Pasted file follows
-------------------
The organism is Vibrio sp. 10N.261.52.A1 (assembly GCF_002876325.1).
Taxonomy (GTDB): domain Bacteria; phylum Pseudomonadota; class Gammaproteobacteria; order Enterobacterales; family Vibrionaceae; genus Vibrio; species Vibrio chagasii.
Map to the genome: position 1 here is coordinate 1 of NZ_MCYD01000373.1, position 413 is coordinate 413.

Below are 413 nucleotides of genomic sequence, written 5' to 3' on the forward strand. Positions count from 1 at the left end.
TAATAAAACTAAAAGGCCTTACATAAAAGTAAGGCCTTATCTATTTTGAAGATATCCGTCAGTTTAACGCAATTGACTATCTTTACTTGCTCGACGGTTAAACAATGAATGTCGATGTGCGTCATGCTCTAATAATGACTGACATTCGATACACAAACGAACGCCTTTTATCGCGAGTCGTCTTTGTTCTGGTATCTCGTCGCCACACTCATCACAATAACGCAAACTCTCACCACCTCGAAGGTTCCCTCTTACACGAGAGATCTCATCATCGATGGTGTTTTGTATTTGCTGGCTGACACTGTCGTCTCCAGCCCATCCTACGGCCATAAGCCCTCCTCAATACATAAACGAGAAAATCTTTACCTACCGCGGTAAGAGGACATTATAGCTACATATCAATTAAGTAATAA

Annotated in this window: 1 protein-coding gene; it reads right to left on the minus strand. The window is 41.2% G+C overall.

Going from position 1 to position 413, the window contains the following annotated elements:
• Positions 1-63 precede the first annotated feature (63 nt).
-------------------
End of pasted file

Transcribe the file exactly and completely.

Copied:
The organism is Vibrio sp. 10N.261.52.A1 (assembly GCF_002876325.1).
Taxonomy (GTDB): domain Bacteria; phylum Pseudomonadota; class Gammaproteobacteria; order Enterobacterales; family Vibrionaceae; genus Vibrio; species Vibrio chagasii.
Map to the genome: position 1 here is coordinate 1 of NZ_MCYD01000373.1, position 413 is coordinate 413.

Below are 413 nucleotides of genomic sequence, written 5' to 3' on the forward strand. Positions count from 1 at the left end.
TAATAAAACTAAAAGGCCTTACATAAAAGTAAGGCCTTATCTATTTTGAAGATATCCGTCAGTTTAACGCAATTGACTATCTTTACTTGCTCGACGGTTAAACAATGAATGTCGATGTGCGTCATGCTCTAATAATGACTGACATTCGATACACAAACGAACGCCTTTTATCGCGAGTCGTCTTTGTTCTGGTATCTCGTCGCCACACTCATCACAATAACGCAAACTCTCACCACCTCGAAGGTTCCCTCTTACACGAGAGATCTCATCATCGATGGTGTTTTGTATTTGCTGGCTGACACTGTCGTCTCCAGCCCATCCTACGGCCATAAGCCCTCCTCAATACATAAACGAGAAAATCTTTACCTACCGCGGTAAGAGGACATTATAGCTACATATCAATTAAGTAATAA

Annotated in this window: 1 protein-coding gene; it reads right to left on the minus strand. The window is 41.2% G+C overall.

Going from position 1 to position 413, the window contains the following annotated elements:
• Positions 1-63 precede the first annotated feature (63 nt).